You will need to apply salt at a ratio of 1 ½ cups of salt per pound of meat. Half will be rubbed onto the meat at the beginning, and the other half will go on at the end. After rubbing the first ¾ cup of salt onto the meat, let it hang in a room that sits at temperatures between 35 and 50 degrees. About five days later, you can rub the rest of the salt on.
This is a long, time-consuming process – you will need to budget for five days of drying time for every inch of meat. If the meat has bones, you’ll need to give yourself even more time – usually about seven days per inch.
No matter which of the three methods above you select, you will need to have a brine solution (with the exception of the latter, in which you can usually get by with just a salt rub – although a brine can also be used).
To make your brine, you will usually need to mix about half a pound of salt with a quarter cup of sugar. This will then be added to a quart and a half of water. You can add herbs or spices, too, and remember that you will need to add your nitrite, too. You can use pink salt or you can use celery, lettuce, or spinach extract (all of these naturally contain sodium nitrite).
That’s all there is to it! In most cases, you can reuse the brine between batches of meat.
General Tips for Preserving Meat with Salt
When you’re engaging in any kind of meat preservation with salt, there are some general guidelines you should follow.
First, you should always use lean meat. The best meat for salt preservation will be the best cuts overall. Try not to use overly fatty meats, as the fat will have a more difficult time being penetrated by the salt solution and will, therefore, become rancid more quickly.
If you’re working with beef, aim for round or brisket cuts. With pork, you’ll want to rely on the ham, belly, or shoulders. Let the meat cool before you salt cure it – usually, refrigerator temperatures will suffice, although the perfect level is just about freezing.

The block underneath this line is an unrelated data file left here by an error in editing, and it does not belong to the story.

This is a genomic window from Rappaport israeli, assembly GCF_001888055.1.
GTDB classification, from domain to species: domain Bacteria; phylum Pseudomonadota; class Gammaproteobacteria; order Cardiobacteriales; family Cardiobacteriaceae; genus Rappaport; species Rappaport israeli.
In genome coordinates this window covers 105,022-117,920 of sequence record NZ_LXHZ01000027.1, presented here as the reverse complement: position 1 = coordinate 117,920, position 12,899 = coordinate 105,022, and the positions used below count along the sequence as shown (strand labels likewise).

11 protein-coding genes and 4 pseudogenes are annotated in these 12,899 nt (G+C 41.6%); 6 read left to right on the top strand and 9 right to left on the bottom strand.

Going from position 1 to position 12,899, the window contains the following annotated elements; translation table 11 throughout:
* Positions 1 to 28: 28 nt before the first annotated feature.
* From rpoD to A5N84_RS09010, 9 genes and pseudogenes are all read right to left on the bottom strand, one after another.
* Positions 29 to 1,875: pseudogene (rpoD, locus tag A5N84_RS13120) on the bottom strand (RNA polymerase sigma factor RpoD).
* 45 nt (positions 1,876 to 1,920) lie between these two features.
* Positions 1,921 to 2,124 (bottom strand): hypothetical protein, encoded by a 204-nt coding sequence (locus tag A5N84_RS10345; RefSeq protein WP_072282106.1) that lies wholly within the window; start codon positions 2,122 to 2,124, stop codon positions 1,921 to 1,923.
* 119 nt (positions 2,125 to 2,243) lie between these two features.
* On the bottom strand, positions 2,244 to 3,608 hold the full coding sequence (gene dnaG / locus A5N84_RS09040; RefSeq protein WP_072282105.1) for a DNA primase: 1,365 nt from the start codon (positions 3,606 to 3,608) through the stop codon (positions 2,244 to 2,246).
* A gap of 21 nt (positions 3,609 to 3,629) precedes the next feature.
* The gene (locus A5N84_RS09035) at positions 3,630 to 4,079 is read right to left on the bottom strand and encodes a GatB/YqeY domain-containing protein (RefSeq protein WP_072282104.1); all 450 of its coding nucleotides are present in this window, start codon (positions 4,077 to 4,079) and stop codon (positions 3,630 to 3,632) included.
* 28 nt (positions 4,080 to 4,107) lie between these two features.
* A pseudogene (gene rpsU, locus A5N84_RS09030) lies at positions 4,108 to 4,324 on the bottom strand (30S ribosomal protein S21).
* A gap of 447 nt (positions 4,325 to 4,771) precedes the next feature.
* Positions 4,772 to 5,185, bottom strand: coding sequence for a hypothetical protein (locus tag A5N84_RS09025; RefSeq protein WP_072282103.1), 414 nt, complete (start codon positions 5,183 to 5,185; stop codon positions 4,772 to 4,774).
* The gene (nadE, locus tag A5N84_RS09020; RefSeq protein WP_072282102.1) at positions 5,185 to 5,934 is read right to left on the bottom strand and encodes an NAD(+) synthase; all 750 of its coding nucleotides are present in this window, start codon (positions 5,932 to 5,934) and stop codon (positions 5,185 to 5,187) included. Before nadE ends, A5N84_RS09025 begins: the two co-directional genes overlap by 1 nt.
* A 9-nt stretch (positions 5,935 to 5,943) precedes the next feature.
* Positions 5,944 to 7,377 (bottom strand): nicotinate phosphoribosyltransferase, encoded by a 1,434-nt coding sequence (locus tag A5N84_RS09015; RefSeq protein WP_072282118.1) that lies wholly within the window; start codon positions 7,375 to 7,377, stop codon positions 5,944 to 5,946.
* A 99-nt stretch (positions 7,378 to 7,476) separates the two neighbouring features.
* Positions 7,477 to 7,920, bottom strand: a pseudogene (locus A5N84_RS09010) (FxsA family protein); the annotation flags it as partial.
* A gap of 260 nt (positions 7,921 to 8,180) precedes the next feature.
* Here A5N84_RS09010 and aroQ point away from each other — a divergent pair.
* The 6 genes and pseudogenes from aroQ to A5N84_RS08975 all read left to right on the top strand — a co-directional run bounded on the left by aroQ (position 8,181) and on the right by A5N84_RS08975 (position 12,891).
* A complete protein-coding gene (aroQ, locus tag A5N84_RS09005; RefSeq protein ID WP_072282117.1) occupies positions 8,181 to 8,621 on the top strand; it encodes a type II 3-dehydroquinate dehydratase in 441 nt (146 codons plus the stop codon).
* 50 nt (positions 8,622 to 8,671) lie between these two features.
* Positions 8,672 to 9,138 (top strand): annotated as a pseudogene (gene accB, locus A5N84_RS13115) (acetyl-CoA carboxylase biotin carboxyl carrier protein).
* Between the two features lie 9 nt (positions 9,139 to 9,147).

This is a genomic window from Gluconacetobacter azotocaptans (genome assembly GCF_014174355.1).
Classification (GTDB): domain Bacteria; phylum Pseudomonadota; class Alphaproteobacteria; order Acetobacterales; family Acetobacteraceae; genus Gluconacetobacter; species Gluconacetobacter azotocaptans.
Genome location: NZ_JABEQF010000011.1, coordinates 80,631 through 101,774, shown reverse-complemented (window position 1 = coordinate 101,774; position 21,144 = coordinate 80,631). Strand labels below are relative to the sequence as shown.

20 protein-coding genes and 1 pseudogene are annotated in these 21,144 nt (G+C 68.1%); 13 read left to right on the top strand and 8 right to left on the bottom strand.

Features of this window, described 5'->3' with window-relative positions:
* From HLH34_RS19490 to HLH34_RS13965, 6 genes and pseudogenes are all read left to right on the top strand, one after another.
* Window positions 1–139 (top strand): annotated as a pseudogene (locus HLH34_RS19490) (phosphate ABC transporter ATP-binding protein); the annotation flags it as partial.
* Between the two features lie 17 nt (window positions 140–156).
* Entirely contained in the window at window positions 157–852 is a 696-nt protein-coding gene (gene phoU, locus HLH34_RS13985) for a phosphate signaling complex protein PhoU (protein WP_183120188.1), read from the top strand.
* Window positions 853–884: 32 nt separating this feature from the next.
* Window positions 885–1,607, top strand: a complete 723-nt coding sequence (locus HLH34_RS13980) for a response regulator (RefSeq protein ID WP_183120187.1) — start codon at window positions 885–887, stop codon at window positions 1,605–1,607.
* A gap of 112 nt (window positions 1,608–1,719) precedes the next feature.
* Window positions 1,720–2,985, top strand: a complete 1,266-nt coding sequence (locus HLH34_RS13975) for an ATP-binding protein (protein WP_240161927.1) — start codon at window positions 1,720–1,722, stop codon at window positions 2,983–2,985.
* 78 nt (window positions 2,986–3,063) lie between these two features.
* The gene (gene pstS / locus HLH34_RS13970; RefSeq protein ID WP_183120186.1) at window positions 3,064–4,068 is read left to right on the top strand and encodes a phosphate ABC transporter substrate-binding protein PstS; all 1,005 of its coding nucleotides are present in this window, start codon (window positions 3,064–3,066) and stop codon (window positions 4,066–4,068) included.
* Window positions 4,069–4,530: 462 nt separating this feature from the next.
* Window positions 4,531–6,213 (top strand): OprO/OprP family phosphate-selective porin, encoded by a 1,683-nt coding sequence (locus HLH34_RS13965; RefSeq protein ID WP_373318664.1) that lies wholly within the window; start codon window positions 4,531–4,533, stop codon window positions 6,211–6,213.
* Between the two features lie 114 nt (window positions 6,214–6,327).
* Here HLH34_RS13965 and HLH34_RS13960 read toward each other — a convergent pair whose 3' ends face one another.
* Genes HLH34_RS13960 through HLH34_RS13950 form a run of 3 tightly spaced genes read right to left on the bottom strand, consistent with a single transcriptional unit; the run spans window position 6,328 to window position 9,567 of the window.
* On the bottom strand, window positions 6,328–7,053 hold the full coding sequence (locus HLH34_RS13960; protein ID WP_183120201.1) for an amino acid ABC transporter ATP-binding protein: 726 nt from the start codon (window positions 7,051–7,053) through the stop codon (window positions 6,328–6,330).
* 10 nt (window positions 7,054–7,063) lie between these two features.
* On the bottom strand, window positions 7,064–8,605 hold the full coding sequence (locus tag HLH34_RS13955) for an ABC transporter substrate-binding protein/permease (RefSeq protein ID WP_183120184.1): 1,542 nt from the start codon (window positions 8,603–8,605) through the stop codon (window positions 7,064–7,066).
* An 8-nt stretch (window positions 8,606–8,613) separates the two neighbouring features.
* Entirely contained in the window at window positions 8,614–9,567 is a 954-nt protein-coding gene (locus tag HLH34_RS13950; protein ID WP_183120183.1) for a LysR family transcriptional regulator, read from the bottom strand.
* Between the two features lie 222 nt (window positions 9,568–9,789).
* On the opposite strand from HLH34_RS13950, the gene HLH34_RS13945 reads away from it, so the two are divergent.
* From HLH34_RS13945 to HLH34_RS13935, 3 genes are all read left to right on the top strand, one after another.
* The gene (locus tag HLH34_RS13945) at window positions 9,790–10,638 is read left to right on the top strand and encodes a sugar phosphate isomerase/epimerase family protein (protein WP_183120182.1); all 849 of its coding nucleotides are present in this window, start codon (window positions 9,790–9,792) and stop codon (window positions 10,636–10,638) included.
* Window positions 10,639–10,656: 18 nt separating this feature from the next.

When you cure your meat with salt, you will want to keep them at around 35 to 50 degrees for large cuts. If you are working with corned beef, refrigerator temperatures will be needed. However, if you are dehydrating meat for jerky or other salted and dried products, you can do this outside in hot temperatures (as long as they are not humid). Too much moisture in the air can ruin your dehydrated meat products.
You should also rinse your meat before you preserve it. This will help get any surface bacteria off the meat and will prepare it for preservation. Use cold or lukewarm water.
Why You Should Consider Preserving Meat with Salt
Using salt to preserve meat was a common practice until the 19th century and later, when refrigeration made it largely unnecessary. In many places in the world, salted fish and meat are still consumed on a regular basis, with these foods forming the staple of a diet in places like North Africa, Russia, and the Arctic.
When you preserve meat with salt, you won’t have to refrigerate it or freeze it – meaning you can save space, time, and money in your homestead kitchen.
Maat van Uitert is a backyard chicken and sustainable living expert. She is also the author of Chickens: Naturally Raising A Sustainable Flock, which was a best seller in it’s Amazon category. Maat has been featured on NBC, CBS, AOL Finance, Community Chickens, the Huffington Post, Chickens magazine, Backyard Poultry, and Countryside Magazine. She lives on her farm in Southeast Missouri with her husband, two children, and about a million chickens and ducks. You can follow Maat on Facebook here and Instagram here.